SPOTLIGHT: Farm Safety Training through Mobile Learning

SPOTLIGHT: Farm Safety Training through Mobile Learning


Dr. Robert Hagevoort delivering animal handling live-demonstrationOne of the benefits of the Centers for Agricultural Safety and Health is a network of professionals across the United States. UMASH is fortunate to work with a number of centers, faculty, and staff to share agricultural safety and health resources.

Researchers from two of the US Ag Centers have taken a new approach to dairy safety training, incorporating mobile learning technology into their program. Dr. David Douphrate, Associate Professor, and Anabel Rodriquez, Graduate Research Assistant, brought the training to the field/barn on iPad devices. The curriculum for this unique approach to dairy safety training included the 5-part positive animal handling video series created by UMASH.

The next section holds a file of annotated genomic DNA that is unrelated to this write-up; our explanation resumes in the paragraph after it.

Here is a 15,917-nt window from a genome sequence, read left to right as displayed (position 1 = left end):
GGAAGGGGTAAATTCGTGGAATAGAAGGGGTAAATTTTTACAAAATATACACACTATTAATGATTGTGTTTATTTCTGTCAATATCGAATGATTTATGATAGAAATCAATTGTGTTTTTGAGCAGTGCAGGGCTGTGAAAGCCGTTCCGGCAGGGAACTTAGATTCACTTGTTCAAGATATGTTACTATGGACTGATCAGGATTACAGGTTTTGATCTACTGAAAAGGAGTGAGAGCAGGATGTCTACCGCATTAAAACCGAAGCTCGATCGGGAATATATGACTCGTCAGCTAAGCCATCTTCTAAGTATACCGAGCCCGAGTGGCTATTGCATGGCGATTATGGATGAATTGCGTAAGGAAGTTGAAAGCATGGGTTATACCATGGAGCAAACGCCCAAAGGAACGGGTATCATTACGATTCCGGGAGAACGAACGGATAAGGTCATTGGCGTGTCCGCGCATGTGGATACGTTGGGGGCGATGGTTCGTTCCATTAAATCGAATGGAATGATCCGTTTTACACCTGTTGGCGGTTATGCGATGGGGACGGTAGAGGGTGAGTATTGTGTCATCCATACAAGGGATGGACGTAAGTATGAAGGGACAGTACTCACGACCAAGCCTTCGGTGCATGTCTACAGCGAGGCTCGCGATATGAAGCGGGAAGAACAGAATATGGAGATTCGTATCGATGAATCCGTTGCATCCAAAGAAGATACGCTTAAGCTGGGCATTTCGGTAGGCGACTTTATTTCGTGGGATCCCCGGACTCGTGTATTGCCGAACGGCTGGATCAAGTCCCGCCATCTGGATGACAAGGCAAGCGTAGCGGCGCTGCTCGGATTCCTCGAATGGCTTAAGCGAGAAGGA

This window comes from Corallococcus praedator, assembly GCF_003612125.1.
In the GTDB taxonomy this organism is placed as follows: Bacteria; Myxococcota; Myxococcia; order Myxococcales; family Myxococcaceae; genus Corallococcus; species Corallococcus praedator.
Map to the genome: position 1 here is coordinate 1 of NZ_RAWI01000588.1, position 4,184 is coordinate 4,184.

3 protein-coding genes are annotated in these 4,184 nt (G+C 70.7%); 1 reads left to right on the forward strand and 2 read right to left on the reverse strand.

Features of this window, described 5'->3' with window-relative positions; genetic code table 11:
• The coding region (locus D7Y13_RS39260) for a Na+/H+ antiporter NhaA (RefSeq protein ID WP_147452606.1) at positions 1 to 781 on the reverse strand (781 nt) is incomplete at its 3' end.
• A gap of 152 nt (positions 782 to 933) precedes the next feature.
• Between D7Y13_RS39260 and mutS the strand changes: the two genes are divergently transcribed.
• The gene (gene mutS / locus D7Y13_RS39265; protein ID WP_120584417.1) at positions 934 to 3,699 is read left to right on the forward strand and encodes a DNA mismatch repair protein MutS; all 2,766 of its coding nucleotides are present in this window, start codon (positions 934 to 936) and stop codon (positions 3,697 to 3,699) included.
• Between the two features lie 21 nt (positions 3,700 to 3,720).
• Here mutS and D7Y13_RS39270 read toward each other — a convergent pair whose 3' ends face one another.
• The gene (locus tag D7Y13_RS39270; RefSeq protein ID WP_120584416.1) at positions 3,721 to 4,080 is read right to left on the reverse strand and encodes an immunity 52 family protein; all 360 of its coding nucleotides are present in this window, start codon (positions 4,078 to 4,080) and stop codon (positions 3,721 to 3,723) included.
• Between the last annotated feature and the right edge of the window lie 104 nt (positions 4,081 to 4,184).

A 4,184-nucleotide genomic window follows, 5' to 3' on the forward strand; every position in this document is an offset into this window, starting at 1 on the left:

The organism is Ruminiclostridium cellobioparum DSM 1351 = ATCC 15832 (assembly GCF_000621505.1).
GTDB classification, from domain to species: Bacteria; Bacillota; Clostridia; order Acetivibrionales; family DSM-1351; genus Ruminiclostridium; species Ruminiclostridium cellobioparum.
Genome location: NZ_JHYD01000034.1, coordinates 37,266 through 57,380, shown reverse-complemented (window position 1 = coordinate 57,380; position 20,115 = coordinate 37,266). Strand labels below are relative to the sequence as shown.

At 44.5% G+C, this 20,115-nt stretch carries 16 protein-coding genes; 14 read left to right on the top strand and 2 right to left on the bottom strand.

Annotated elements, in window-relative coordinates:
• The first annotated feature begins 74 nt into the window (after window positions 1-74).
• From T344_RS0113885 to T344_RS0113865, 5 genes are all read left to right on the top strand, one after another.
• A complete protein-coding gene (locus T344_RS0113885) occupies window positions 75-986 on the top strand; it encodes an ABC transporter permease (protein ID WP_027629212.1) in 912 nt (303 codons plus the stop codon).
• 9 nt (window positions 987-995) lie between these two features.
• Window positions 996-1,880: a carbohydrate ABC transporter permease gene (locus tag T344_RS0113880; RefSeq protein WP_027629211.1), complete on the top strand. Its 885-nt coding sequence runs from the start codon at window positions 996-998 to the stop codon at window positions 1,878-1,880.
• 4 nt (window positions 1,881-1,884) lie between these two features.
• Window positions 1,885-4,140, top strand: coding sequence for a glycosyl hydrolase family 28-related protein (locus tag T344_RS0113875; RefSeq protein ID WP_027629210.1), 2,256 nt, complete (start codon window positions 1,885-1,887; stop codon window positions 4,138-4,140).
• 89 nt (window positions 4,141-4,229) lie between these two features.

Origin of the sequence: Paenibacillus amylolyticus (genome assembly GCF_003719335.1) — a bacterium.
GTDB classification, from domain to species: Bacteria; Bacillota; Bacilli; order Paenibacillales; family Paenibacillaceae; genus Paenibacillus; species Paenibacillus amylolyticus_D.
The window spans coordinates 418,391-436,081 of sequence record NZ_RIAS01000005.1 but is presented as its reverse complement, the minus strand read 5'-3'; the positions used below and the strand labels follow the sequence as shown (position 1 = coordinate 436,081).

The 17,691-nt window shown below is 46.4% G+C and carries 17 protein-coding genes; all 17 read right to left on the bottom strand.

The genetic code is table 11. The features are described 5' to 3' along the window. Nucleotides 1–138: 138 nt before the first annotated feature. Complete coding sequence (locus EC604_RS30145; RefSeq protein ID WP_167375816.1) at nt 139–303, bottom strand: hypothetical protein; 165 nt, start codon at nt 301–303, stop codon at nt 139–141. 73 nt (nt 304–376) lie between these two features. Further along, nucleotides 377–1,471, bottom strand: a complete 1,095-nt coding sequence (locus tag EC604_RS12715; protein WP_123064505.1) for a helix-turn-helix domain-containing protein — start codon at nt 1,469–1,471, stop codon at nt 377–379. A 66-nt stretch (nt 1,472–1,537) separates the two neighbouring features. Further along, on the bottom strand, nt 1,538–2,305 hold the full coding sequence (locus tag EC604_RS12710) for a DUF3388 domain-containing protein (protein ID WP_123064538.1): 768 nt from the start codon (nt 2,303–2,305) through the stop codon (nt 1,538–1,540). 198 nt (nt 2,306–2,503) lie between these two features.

Read on to learn more about this successful training method for dairy farms and workers.

Dairy Worker Safety Awareness and Mobile Technology

Dr. David Douphrate and Anabel Rodriguez 
University of Texas School of Public Health in San Antonio

Worker viewing training videoWe trained over 2,000 dairy workers in the United States using short video vignettes on iPad devices. Between 2015 and 2017, we visited 59 dairy farms in Texas, New Mexico, Colorado, Kansas, New York, Idaho, and Washington with funding from the Department of Labor, OSHA Susan Harwood Training Grant Program.